I found out the sex of my baby shortly after my 20-week doctor's appointment, while I was driving back from the office. The nurse called to tell me the news. At first, I tried to tell her that I would call back later when my husband and I were together, but I ended up practically yelling, "Please tell me that I'm having a sweet little baby girl!"
The nurse paused. Then she said, "Tell your husband to buy a football."
I was devastated. I'd wanted a girl so badly. So I drove to the side of the road to cry. I cried for a long time. Then I dried off my snot-covered face and drove home.
Eventually, I came around to the idea that I was having a little boy — a tiny, sweet baby boy. But I still had to adjust to the idea of raising a boy. I kept asking myself: What will the baby wear? What will the baby eat? Will the baby be circumcised?
It didn't take me long to come up with the answer: if there was no medical reason to do it, there was no reason for me to circumcise him. Done. I decided I didn't want to circumcise my son, and after doing some research, my husband agreed. But not everyone in my life felt the same way.
When my son Oliver was born, I knew that we would have to make a series of decisions about his well-being. I spent a lot of time mulling over the pros and cons of many of these choices. But the question of whether to cut his penis was not one of them. I didn't believe there was enough evidence to suggest that it was healthier or cleaner for him to be circumcised, and I knew that it would hurt him. So my decision was clear-cut: no, I did not want to circumcise my son.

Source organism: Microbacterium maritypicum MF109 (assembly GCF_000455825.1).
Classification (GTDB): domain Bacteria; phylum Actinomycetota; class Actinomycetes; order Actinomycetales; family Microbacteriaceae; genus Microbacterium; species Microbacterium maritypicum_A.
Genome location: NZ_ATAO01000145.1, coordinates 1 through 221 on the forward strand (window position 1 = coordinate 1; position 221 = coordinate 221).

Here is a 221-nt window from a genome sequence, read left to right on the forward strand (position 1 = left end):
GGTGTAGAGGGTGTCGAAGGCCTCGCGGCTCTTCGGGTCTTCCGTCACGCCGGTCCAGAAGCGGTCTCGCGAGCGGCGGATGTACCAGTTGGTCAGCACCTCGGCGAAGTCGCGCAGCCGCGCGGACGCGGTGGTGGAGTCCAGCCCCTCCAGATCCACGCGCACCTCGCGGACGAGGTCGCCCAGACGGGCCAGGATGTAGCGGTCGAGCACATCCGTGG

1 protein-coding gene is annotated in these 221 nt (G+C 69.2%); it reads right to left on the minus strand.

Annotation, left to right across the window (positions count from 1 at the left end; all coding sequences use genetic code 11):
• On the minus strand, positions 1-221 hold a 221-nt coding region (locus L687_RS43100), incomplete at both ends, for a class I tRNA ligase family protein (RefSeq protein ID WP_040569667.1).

I'm far from the only mom to make this decision. Although non-religious male circumcision is still the norm in the United States, with 58% of boys in American hospitals receiving circumcisions, a growing number of parents are opting out of the procedure, arguing that it's cruel, unnecessary, and can potentially reduce sexual pleasure later in life.
"Everyone does it," they said. "If you don't, his girlfriends will make fun of him, and his friends will make fun of him in the locker room."
But from the moment I told my in-laws that we weren't circumcising our son, they were vehemently opposed to it. From the moment he was born, you could see that they were practically twitching with fear that we might not actually get the procedure done. Even though we made the decision long before we walked through the hospital doors, they kept begging us and begging us to consider getting him circumcised.
"Everyone does it," they said. "If you don't, his girlfriends will make fun of him, and his friends will make fun of him in the locker room." In an effort to convince me to do something I didn't want to do, they did their best to present us with every worst-case scenario possible. They tried their very best to shame me into action.
But it didn't work. I wasn't ashamed. I was just annoyed. I still wanted to do exactly what I thought was best for my son, and what I was comfortable with as a new parent. I didn’t put my son in harm’s way. I didn’t do anything illegal. I made a sound decision that many people agree with, including my son’s doctor, who has two uncircumcised boys of her own.
During that fragile period right after Oliver's birth, I didn’t really have the strength to put together a slideshow for my in-laws showcasing statistics and arguments from both the pro-circumcision movement and the anti-circumcision movement. I didn’t have the strength for a hearty yelling match, or the energy to tell them it was my decision and they should butt the f*ck out. I just kept saying, in my best "I’m super pissed but I’m gonna be super calm" voice, that there is no evidence to prove that not circumcising is actually harmful. And yet, they still shook their heads and begged us to reconsider.
At the end of the day, what my boy needs isn't to be circumcised. He needs people around him who look beyond social norms and prejudices. And as his mother, I will do my best to lead him to those people and to teach him to hold strong against the naysayers.